Data doom and delight

With writing a post once a week only (I’ve fallen into writing longer posts less frequently – hope that’s OK), there’s sometimes a bit of a delay until I get round to dealing with something that’s been in the news.  Personally, I think that’s no bad thing – we’re sometimes too quick to react, and a bit of mulling never hurt anyone.  All of which is a preamble to saying that today’s topic is a set of data that was published on the Politico website on 19 May 2020.  It’s titled “The world’s dirty money by the numbers”, but really it’s looking at the situation in the EU.

Whenever you look at crime stats, the numbers are huge – to the point of being unimaginable – so you can try dividing it until it does make sense.  Apparently money laundering worldwide could total $4.5 trillion in 2020 [I’m guessing these are pre-pandemic estimates for GDP].  So that’s $4,500,000,000,000 in a year, which is $12,328,767,123 a day, or – and this figure is actually possible to grasp – $142,694 a second.

Personally I have no gripe with the fact that only 10% of SARs made in the EU are further investigated immediately, while 90% sit on file in case they’re needed – surely that’s the nature of policing in any field.  But it is interesting to read that we in the UK are the most avid reporters of suspicion – you’re gonna miss us when we’re gone [or maybe not].

I was fascinated to read the reasons behind SARs; as I work so frequently in the Channel Islands, I’m used to “tax concerns” topping the list, but taken across the EU, “fraud and swindling” [great word] runs it a close second.  And who knew that 3% of SARs mentioned “counterfeiting and product piracy” as the suspected predicate offence?

And in these days of contactless payments and cyber-currencies, it seems that criminals are touchingly traditional.  The cops at Europol put it best: “While not all use of cash is criminal, almost all criminals use cash at some stage during the money laundering process.”  Part of the problem for the EU is its ongoing love affair with high-value banknotes, which are rarely seen by ordinary folk but are much hoarded and treasured by criminals.

Finally, it is a little depressing to read that two-thirds of managers with compliance-related responsibilities are hesitant to report suspicious activity externally as “it might sour our relationships”, while 73% say they focus on “box ticking” to be regulatory compliant, instead of actively trying to prevent issues.  And 72% (the same ones? could be…) are aware of financial crime taking place in their global operations in the last twelve months.  Here’s hoping that the Politico number-crunchers update this information regularly, to remind us both what we’ve achieved and how far there is to go.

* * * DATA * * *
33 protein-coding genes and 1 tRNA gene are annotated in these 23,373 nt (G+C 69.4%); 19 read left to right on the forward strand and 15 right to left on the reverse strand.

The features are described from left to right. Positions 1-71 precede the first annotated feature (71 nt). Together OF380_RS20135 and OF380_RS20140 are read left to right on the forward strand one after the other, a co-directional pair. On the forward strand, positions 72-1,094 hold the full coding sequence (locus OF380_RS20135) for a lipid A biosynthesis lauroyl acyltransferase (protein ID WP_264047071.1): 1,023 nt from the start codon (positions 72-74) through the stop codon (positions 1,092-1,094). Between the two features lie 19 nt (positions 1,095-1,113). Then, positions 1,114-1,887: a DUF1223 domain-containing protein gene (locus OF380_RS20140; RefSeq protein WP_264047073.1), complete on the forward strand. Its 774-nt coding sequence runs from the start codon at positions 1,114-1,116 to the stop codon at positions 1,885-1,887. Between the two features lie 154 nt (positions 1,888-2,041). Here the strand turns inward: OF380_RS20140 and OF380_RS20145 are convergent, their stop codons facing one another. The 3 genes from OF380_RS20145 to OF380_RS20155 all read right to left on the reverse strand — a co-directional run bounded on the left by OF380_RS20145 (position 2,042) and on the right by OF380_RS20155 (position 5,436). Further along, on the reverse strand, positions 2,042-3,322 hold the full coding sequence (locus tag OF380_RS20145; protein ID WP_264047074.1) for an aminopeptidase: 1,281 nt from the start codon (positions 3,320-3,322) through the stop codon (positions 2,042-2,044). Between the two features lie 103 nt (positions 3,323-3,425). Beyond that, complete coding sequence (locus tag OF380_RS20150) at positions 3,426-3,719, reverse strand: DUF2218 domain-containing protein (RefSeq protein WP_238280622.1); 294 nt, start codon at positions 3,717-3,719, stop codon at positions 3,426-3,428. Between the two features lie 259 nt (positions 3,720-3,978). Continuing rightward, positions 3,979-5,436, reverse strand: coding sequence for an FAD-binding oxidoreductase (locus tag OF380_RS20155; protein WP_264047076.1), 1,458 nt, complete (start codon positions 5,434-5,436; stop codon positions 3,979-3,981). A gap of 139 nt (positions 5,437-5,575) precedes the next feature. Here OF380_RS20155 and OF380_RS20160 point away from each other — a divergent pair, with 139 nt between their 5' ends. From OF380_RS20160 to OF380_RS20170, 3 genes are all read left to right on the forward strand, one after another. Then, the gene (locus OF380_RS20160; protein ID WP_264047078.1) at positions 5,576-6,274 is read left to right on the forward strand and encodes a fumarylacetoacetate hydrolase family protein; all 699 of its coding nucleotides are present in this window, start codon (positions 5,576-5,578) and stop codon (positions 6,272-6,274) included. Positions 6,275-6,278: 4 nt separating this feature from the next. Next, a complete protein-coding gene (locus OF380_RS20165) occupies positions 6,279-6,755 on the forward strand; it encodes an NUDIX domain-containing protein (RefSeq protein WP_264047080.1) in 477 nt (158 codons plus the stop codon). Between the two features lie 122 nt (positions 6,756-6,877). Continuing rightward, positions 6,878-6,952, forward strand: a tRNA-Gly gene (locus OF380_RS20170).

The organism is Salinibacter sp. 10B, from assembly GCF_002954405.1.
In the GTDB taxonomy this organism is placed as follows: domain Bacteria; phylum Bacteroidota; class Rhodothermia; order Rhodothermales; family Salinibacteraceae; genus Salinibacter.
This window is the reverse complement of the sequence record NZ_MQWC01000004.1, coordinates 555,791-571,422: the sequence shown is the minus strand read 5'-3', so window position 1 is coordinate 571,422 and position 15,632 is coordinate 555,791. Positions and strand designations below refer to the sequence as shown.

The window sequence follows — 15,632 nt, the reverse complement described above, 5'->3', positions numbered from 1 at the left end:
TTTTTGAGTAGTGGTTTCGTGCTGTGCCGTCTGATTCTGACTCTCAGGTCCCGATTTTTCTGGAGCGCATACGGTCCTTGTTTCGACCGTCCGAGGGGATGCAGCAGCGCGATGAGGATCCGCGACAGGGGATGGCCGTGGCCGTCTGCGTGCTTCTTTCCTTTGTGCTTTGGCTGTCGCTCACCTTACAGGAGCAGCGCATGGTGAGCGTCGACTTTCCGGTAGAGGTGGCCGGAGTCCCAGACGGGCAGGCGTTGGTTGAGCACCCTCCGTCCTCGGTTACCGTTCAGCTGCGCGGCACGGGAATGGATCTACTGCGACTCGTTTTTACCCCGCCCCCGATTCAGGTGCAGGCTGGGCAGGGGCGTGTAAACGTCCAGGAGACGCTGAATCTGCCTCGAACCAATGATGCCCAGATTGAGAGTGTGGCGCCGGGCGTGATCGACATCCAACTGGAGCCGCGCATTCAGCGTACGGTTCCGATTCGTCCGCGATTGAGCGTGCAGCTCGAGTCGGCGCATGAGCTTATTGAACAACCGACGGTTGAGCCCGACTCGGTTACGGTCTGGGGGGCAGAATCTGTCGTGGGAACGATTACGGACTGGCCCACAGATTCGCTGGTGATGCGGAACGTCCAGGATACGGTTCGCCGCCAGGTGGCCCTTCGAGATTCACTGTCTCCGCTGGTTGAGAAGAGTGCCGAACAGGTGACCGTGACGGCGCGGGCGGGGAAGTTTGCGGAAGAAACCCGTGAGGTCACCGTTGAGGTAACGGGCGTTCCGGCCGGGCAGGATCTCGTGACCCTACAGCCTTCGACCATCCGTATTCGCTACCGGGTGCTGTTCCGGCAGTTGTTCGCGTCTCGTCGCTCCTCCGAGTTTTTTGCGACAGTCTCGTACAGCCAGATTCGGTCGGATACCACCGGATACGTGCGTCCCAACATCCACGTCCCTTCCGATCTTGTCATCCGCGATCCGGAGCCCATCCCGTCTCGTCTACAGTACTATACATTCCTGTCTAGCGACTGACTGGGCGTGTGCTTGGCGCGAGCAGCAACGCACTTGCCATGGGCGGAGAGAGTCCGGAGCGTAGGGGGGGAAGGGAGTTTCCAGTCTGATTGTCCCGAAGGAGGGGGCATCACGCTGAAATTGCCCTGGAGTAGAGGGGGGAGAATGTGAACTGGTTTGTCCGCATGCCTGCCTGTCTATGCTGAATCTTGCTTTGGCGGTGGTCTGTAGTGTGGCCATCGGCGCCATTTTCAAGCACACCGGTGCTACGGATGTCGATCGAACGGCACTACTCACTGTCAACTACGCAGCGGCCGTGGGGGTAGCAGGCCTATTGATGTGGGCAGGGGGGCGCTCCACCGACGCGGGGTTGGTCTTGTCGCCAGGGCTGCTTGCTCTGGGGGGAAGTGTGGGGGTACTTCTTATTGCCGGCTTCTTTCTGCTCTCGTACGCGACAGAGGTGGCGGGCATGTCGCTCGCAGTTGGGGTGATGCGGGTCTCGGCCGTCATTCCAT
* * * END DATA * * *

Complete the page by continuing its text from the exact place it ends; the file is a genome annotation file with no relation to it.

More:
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A sprinkling of SAR-dust

There is regularly – and quite rightly – a fair amount of soul-searching about the SARs regime.  Does it shift the burden of investigation from law enforcement to the financial sector?  Does it cost much more than it saves?  Are people doing it properly?  Does it work at all?  Many of those who know the most about the system suggest that there is significant room for improvement – including Tom Keatinge, director of the Centre for Financial Crime and Security Studies at RUSI, in a recent interview with KYC360.

Even the much-vaunted, world-beating, best-ever mutual evaluation of the UK by the FATF back in December 2018 had to admit that things were not ideal: “The UK has made a deliberate policy decision to limit the role of the UK Financial Intelligence Unit in undertaking operational and strategic analysis which calls into question whether SAR data is being fully exploited in a systematic and holistic way and providing adequate support to investigators.  Additionally, while reports of a high quality are being received, the SAR regime requires a significant overhaul to improve the quality of financial intelligence available to the competent authorities.”